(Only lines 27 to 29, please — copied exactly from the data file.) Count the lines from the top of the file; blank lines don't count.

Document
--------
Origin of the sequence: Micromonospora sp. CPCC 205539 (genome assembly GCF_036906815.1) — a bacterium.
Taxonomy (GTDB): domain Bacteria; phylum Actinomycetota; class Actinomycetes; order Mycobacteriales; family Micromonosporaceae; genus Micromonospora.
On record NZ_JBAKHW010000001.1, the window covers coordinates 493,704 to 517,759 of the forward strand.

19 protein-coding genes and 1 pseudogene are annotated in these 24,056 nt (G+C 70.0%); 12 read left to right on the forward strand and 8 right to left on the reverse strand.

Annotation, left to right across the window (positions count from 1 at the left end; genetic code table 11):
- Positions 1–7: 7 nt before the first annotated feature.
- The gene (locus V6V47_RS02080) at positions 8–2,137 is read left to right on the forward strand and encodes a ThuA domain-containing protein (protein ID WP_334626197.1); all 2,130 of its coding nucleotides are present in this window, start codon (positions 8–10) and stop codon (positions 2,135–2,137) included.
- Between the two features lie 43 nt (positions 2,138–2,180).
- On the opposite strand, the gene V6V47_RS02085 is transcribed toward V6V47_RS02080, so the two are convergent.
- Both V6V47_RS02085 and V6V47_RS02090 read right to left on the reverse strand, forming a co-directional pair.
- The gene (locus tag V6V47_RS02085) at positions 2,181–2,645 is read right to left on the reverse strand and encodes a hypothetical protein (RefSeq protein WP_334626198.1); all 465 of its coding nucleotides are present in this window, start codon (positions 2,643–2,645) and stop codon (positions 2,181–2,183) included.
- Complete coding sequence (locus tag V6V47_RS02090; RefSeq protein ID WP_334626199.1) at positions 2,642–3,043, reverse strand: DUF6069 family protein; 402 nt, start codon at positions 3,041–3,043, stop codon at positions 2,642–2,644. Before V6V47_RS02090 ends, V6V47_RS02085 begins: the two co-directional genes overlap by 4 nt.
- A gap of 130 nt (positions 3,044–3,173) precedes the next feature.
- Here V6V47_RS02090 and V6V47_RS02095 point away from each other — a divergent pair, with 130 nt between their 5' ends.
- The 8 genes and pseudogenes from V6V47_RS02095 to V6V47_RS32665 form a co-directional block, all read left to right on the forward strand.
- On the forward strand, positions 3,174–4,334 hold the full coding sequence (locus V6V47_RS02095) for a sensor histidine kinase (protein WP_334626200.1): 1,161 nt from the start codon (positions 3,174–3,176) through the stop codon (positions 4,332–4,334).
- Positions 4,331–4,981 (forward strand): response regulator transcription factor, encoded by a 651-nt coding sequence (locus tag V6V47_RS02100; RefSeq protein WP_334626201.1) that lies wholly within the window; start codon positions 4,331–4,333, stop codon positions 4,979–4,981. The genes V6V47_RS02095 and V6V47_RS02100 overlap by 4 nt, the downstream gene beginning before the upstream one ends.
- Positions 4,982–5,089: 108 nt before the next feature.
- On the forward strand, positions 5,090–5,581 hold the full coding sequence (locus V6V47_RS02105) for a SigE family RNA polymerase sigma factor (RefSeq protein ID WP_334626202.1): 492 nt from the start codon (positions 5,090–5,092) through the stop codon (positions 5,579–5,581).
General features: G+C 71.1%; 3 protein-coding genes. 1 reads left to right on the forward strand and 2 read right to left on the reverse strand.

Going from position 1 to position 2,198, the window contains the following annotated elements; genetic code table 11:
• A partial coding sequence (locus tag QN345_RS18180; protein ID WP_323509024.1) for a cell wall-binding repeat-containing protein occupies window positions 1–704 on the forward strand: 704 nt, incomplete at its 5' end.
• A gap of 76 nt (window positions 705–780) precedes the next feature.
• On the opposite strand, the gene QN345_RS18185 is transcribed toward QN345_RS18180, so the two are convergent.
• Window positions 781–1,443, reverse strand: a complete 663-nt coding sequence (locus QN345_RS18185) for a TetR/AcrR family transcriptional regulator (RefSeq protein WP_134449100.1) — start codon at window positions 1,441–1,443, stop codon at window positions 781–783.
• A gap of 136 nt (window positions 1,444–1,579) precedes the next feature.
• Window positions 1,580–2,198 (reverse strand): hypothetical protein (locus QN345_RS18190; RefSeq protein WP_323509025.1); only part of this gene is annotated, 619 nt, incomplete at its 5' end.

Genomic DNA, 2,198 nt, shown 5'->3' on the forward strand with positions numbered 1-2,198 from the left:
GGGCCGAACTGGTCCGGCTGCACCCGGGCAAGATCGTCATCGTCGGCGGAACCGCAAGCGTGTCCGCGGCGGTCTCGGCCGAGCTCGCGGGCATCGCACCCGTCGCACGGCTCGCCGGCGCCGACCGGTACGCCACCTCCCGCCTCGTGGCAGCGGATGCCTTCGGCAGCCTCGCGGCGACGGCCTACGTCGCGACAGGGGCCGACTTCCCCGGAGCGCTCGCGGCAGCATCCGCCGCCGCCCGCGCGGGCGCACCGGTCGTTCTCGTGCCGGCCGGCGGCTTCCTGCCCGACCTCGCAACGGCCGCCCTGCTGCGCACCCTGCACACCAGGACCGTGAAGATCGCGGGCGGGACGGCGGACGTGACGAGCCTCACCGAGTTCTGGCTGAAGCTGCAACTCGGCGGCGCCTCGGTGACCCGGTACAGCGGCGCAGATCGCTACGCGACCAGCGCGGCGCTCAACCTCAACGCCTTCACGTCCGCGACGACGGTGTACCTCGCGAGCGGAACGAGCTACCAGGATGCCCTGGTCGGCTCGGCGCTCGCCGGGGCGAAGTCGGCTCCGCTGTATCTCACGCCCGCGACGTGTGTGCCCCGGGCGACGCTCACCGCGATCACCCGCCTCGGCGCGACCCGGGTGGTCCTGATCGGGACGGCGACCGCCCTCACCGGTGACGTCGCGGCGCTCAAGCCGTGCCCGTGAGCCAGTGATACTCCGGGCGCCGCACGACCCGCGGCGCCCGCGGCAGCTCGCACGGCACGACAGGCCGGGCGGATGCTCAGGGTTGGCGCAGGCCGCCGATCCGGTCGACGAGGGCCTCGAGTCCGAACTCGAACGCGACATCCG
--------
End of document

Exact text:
• Window positions 1,580–2,198 (reverse strand): hypothetical protein (locus QN345_RS18190; RefSeq protein WP_323509025.1); only part of this gene is annotated, 619 nt, incomplete at its 5' end.

Genomic DNA, 2,198 nt, shown 5'->3' on the forward strand with positions numbered 1-2,198 from the left:
GGGCCGAACTGGTCCGGCTGCACCCGGGCAAGATCGTCATCGTCGGCGGAACCGCAAGCGTGTCCGCGGCGGTCTCGGCCGAGCTCGCGGGCATCGCACCCGTCGCACGGCTCGCCGGCGCCGACCGGTACGCCACCTCCCGCCTCGTGGCAGCGGATGCCTTCGGCAGCCTCGCGGCGACGGCCTACGTCGCGACAGGGGCCGACTTCCCCGGAGCGCTCGCGGCAGCATCCGCCGCCGCCCGCGCGGGCGCACCGGTCGTTCTCGTGCCGGCCGGCGGCTTCCTGCCCGACCTCGCAACGGCCGCCCTGCTGCGCACCCTGCACACCAGGACCGTGAAGATCGCGGGCGGGACGGCGGACGTGACGAGCCTCACCGAGTTCTGGCTGAAGCTGCAACTCGGCGGCGCCTCGGTGACCCGGTACAGCGGCGCAGATCGCTACGCGACCAGCGCGGCGCTCAACCTCAACGCCTTCACGTCCGCGACGACGGTGTACCTCGCGAGCGGAACGAGCTACCAGGATGCCCTGGTCGGCTCGGCGCTCGCCGGGGCGAAGTCGGCTCCGCTGTATCTCACGCCCGCGACGTGTGTGCCCCGGGCGACGCTCACCGCGATCACCCGCCTCGGCGCGACCCGGGTGGTCCTGATCGGGACGGCGACCGCCCTCACCGGTGACGTCGCGGCGCTCAAGCCGTGCCCGTGAGCCAGTGATACTCCGGGCGCCGCACGACCCGCGGCGCCCGCGGCAGCTCGCACGGCACGACAGGCCGGGCGGATGCTCAGGGTTGGCGCAGGCCGCCGATCCGGTCGACGAGGGCCTCGAGTCCGAACTCGAACGCGACATCCG